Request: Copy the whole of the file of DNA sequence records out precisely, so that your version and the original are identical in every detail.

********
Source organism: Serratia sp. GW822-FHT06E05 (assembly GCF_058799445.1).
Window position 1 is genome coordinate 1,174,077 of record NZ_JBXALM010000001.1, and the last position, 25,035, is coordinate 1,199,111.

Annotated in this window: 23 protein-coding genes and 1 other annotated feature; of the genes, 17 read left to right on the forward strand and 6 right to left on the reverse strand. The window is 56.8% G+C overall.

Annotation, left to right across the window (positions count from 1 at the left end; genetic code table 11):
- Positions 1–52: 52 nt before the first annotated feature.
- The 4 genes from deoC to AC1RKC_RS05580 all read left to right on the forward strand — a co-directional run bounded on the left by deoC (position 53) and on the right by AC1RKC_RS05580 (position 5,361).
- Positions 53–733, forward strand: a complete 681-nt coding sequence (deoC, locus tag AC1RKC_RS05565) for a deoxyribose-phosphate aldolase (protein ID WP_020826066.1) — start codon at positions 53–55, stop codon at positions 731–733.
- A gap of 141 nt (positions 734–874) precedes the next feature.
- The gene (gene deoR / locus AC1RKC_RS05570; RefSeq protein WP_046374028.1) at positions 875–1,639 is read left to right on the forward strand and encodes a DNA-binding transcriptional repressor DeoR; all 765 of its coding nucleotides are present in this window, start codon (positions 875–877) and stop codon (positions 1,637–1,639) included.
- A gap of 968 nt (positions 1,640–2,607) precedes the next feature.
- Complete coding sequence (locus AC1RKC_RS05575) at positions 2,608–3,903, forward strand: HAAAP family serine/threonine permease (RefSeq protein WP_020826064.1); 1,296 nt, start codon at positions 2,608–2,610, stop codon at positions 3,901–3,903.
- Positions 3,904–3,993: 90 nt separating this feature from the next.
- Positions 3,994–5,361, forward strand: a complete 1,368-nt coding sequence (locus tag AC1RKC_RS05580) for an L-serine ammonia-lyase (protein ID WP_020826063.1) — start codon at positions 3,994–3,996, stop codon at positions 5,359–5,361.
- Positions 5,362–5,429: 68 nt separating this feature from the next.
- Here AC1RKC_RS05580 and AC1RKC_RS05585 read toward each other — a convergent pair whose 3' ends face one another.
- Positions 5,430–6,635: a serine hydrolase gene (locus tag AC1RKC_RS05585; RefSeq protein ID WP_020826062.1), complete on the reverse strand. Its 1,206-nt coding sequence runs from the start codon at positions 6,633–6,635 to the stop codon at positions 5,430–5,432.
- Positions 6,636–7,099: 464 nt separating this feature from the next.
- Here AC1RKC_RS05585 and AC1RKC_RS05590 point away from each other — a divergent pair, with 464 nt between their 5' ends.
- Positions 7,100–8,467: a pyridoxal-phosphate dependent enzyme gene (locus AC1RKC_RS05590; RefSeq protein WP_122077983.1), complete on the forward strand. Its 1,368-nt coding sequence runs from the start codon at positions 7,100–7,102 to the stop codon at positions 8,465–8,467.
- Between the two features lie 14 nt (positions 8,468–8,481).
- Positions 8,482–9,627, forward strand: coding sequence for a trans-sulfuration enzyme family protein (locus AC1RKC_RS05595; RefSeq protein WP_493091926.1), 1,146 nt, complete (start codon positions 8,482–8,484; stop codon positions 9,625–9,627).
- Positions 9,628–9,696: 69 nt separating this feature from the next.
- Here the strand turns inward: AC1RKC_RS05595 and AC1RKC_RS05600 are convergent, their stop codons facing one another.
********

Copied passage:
Source organism: Serratia sp. GW822-FHT06E05 (assembly GCF_058799445.1).
Window position 1 is genome coordinate 1,174,077 of record NZ_JBXALM010000001.1, and the last position, 25,035, is coordinate 1,199,111.

Annotated in this window: 23 protein-coding genes and 1 other annotated feature; of the genes, 17 read left to right on the forward strand and 6 right to left on the reverse strand. The window is 56.8% G+C overall.

Annotation, left to right across the window (positions count from 1 at the left end; genetic code table 11):
- Positions 1–52: 52 nt before the first annotated feature.
- The 4 genes from deoC to AC1RKC_RS05580 all read left to right on the forward strand — a co-directional run bounded on the left by deoC (position 53) and on the right by AC1RKC_RS05580 (position 5,361).
- Positions 53–733, forward strand: a complete 681-nt coding sequence (deoC, locus tag AC1RKC_RS05565) for a deoxyribose-phosphate aldolase (protein ID WP_020826066.1) — start codon at positions 53–55, stop codon at positions 731–733.
- A gap of 141 nt (positions 734–874) precedes the next feature.
- The gene (gene deoR / locus AC1RKC_RS05570; RefSeq protein WP_046374028.1) at positions 875–1,639 is read left to right on the forward strand and encodes a DNA-binding transcriptional repressor DeoR; all 765 of its coding nucleotides are present in this window, start codon (positions 875–877) and stop codon (positions 1,637–1,639) included.
- A gap of 968 nt (positions 1,640–2,607) precedes the next feature.
- Complete coding sequence (locus AC1RKC_RS05575) at positions 2,608–3,903, forward strand: HAAAP family serine/threonine permease (RefSeq protein WP_020826064.1); 1,296 nt, start codon at positions 2,608–2,610, stop codon at positions 3,901–3,903.
- Positions 3,904–3,993: 90 nt separating this feature from the next.
- Positions 3,994–5,361, forward strand: a complete 1,368-nt coding sequence (locus tag AC1RKC_RS05580) for an L-serine ammonia-lyase (protein ID WP_020826063.1) — start codon at positions 3,994–3,996, stop codon at positions 5,359–5,361.
- Positions 5,362–5,429: 68 nt separating this feature from the next.
- Here AC1RKC_RS05580 and AC1RKC_RS05585 read toward each other — a convergent pair whose 3' ends face one another.
- Positions 5,430–6,635: a serine hydrolase gene (locus tag AC1RKC_RS05585; RefSeq protein ID WP_020826062.1), complete on the reverse strand. Its 1,206-nt coding sequence runs from the start codon at positions 6,633–6,635 to the stop codon at positions 5,430–5,432.
- Positions 6,636–7,099: 464 nt separating this feature from the next.
- Here AC1RKC_RS05585 and AC1RKC_RS05590 point away from each other — a divergent pair, with 464 nt between their 5' ends.
- Positions 7,100–8,467: a pyridoxal-phosphate dependent enzyme gene (locus AC1RKC_RS05590; RefSeq protein WP_122077983.1), complete on the forward strand. Its 1,368-nt coding sequence runs from the start codon at positions 7,100–7,102 to the stop codon at positions 8,465–8,467.
- Between the two features lie 14 nt (positions 8,468–8,481).
- Positions 8,482–9,627, forward strand: coding sequence for a trans-sulfuration enzyme family protein (locus AC1RKC_RS05595; RefSeq protein WP_493091926.1), 1,146 nt, complete (start codon positions 8,482–8,484; stop codon positions 9,625–9,627).
- Positions 9,628–9,696: 69 nt separating this feature from the next.
- Here the strand turns inward: AC1RKC_RS05595 and AC1RKC_RS05600 are convergent, their stop codons facing one another.